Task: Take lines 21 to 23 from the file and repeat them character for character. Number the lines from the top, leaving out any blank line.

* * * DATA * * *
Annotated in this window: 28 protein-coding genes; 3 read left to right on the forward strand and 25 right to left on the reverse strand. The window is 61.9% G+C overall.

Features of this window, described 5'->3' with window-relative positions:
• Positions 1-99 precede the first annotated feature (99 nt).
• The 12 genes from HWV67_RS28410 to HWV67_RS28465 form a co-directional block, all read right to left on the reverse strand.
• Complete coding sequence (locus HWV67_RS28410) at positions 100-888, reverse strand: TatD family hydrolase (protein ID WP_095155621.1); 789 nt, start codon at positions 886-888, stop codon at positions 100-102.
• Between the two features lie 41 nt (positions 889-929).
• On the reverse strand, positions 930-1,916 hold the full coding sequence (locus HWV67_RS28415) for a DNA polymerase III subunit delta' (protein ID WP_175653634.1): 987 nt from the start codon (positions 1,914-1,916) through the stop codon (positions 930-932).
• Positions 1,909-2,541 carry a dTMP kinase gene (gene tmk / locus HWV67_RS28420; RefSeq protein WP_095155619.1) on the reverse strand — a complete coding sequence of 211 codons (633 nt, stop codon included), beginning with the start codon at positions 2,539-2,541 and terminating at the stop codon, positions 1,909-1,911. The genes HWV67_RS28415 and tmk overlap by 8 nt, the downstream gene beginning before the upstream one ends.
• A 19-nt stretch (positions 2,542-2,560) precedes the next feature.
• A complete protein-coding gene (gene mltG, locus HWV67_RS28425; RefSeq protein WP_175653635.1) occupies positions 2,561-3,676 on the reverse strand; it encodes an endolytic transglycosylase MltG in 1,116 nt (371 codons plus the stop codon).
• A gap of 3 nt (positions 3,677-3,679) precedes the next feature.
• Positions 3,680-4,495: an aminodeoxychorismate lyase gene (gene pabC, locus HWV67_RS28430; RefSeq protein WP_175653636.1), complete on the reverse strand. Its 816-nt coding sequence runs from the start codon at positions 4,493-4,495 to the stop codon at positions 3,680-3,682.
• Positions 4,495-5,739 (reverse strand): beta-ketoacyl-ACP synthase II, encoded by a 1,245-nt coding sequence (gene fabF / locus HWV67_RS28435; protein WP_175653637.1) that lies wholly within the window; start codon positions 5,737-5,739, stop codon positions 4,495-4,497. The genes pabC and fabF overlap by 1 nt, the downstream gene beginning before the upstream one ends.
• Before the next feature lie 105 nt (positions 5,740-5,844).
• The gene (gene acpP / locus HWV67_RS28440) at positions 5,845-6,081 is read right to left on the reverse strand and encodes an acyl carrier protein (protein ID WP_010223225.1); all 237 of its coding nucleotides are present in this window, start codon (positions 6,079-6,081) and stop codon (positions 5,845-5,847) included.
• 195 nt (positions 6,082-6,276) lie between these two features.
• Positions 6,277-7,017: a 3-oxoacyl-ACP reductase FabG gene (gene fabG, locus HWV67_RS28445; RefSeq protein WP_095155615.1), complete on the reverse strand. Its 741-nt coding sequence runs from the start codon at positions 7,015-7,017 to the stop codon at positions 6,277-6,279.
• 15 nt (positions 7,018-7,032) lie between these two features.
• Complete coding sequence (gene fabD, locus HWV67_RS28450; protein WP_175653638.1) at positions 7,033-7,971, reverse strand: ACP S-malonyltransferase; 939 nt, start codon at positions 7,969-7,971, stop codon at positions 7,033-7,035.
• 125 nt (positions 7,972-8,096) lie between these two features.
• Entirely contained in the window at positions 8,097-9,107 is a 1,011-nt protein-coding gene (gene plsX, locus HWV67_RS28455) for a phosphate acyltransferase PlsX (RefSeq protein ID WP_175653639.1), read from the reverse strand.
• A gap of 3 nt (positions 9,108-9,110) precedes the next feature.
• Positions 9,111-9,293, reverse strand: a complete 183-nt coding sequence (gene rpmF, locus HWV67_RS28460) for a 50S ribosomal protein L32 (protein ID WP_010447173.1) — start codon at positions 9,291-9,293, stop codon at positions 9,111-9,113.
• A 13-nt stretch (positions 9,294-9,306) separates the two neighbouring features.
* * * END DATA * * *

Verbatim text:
• Entirely contained in the window at positions 8,097-9,107 is a 1,011-nt protein-coding gene (gene plsX, locus HWV67_RS28455) for a phosphate acyltransferase PlsX (RefSeq protein ID WP_175653639.1), read from the reverse strand.
• A gap of 3 nt (positions 9,108-9,110) precedes the next feature.
• Positions 9,111-9,293, reverse strand: a complete 183-nt coding sequence (gene rpmF, locus HWV67_RS28460) for a 50S ribosomal protein L32 (protein ID WP_010447173.1) — start codon at positions 9,291-9,293, stop codon at positions 9,111-9,113.